The shaft H is supported in the bearings 'i of a chair or support I, and fast to it are secured the hinged pieces J J, to which the swinging rack-rail section G is secured. The hinged pieces J J are of unequal length, the latter being longer, as it is manifest that the throw of the outer end of the movable rackrail section G must be considerably greater than the throw or movement of the inner end, and this is secured by making these hinged pieces of unequal length. In order to provide for the adjustment of the movable rack-rail section, so that it will accurately register with the permanent rail-sections of the main line and those of the branch, whatever be the radius of the curve of the latter, I slot one or both of the hinged pieces, as indicated at k, so that the points of attachment of the rail-sections thereto may be varied, being made nearer to or farther from the axis of the shaft H.
L L are abutments or stop-blocks arranged adjacent to the ends of the permanent rackrail sections D D beyond the switch and against which the outer or far end of the movable rack-rail section G abuts when thrown to place. These abutments prevent the switch member of the rack-rail from being moved outward under the severe strains to which it is subjected from the pull of the toothed wheel of the locomotive that engages therewith as it passes over the switch.
Iprefer to connect the switch of the rack-rail with the switch members 0 of the track-rails to cause their synchronous movement, though this is not an essential feature of my invention. As represented in Figs. 1 and 4 for the purpose of illustration, the shaft H is provided at one end with a pinion M, which meshes with a pivotally-mounted swingable segment-gear N. The latter is united by a system of bell-crank levers and links (designated as a whole by O) with the throw-bar of the switch-rails C.
By mounting the movable or throw member of the rack-rail upon a horizontally-disposed shaft that is arranged midway between the line of the rail following the main line and the line of the rail that follows the branch I insure that the simple throwing of the railsection shall cause it to properly register with the permanent rail-sections, no care being required to see that the movable rail-section stops in exactly the right position. This is very desirable where the switch is located in mines and other dark places. It will be ob served that in moving from one position to the other the throw member of the switch makes a half-revolution, so that one of its faces is uppermost when it is in line with the main track and the other when in line with the branch track.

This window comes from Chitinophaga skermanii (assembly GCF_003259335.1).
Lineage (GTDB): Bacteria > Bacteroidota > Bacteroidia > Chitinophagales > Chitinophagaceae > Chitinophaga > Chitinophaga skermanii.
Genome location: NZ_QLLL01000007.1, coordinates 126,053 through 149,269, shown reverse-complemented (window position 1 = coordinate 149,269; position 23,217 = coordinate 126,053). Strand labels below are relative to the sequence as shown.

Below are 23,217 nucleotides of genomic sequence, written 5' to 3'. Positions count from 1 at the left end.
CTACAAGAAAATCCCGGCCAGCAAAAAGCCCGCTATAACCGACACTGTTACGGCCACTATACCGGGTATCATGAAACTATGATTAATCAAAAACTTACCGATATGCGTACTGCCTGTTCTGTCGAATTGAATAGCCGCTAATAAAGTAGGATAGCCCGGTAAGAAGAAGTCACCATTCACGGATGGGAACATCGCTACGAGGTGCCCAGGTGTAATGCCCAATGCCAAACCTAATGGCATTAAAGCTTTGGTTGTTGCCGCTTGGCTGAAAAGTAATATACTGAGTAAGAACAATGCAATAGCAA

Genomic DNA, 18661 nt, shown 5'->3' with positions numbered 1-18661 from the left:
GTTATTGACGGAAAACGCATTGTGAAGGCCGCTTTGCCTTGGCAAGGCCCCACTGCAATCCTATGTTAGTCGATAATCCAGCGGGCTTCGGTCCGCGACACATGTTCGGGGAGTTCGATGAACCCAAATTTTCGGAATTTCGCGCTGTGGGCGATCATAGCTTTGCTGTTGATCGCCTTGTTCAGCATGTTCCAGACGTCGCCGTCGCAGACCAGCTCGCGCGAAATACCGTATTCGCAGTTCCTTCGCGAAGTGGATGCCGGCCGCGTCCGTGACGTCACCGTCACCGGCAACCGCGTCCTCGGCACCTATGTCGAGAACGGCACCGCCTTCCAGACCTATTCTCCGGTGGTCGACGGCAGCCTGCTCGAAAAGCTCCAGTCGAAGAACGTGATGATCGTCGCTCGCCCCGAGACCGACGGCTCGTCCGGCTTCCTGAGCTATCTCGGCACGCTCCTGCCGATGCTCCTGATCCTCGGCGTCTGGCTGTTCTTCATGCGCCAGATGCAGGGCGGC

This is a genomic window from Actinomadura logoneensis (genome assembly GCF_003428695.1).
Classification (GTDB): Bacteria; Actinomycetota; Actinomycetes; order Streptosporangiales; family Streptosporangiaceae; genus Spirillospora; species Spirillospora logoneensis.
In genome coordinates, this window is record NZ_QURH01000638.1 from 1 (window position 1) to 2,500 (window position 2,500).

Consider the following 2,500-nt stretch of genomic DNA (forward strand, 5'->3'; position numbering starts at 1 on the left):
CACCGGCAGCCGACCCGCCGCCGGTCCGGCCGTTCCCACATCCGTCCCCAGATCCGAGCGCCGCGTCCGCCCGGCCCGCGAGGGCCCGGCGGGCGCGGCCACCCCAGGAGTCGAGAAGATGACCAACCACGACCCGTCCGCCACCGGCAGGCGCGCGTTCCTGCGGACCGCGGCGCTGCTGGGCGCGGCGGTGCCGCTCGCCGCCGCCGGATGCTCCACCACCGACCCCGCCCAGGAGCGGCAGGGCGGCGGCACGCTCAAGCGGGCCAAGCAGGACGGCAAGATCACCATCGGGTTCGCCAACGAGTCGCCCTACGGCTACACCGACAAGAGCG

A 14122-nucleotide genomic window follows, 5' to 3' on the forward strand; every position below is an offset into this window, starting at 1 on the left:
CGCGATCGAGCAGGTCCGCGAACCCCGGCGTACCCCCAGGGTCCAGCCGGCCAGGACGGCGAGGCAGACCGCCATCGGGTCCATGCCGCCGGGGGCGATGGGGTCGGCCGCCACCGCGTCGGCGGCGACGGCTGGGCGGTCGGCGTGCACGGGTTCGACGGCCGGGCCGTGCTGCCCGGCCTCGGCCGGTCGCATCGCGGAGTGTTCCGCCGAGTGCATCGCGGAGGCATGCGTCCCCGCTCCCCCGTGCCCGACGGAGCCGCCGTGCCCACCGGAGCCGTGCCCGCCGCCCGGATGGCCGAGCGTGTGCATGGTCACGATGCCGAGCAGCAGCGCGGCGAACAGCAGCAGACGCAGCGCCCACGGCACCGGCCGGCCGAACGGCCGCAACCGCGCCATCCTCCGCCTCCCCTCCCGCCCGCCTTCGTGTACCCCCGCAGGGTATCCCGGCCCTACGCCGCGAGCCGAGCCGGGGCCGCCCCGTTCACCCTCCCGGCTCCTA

Among the advantages incident. to my invention may be mentioned the following: The movable section of the rack-rail will always register with one or the other of the lines of the permanent rack-rails by reason of its weight, which holds it in proper working position when thrown. Not only does the weight of the movable rack-rail section G opcrate to hold it in its proper working positions when connected, as shown, with the switch-railC, but also serves to keep the latter in the desired positions when the switch is thrown. By mounting the movable member as shown it insures the continuity of the rack-rail over the track or Wheel rails, and it also makes it possible to fit or adjust the movable or throw member to switches of Widely different radii.
What I claim is-- 1. In combination with'a main track, a branch track and a switch, of a rail system for propulsion purposes arranged adjacent to and parallel with the track-rails and comprising a movable switch member arranged to register either with the main or the branch line of the propulsion-rails, such movable switch member being supported upon a horizontal axis about which it turns in moving from one of its positions to the other, substantially as set forth.
2. In combination with a main track, a branch track and a switch, of rack-rails arranged to follow each track, and a movable rack-rail section adjacent to the switch and arranged to be brought into line with the rack-rail following either track as they diverge, the rack-rail being mounted upon a horizontal pivot that is disposed midway between the lines of rack-rails following the respective tracks, substantially as set forth.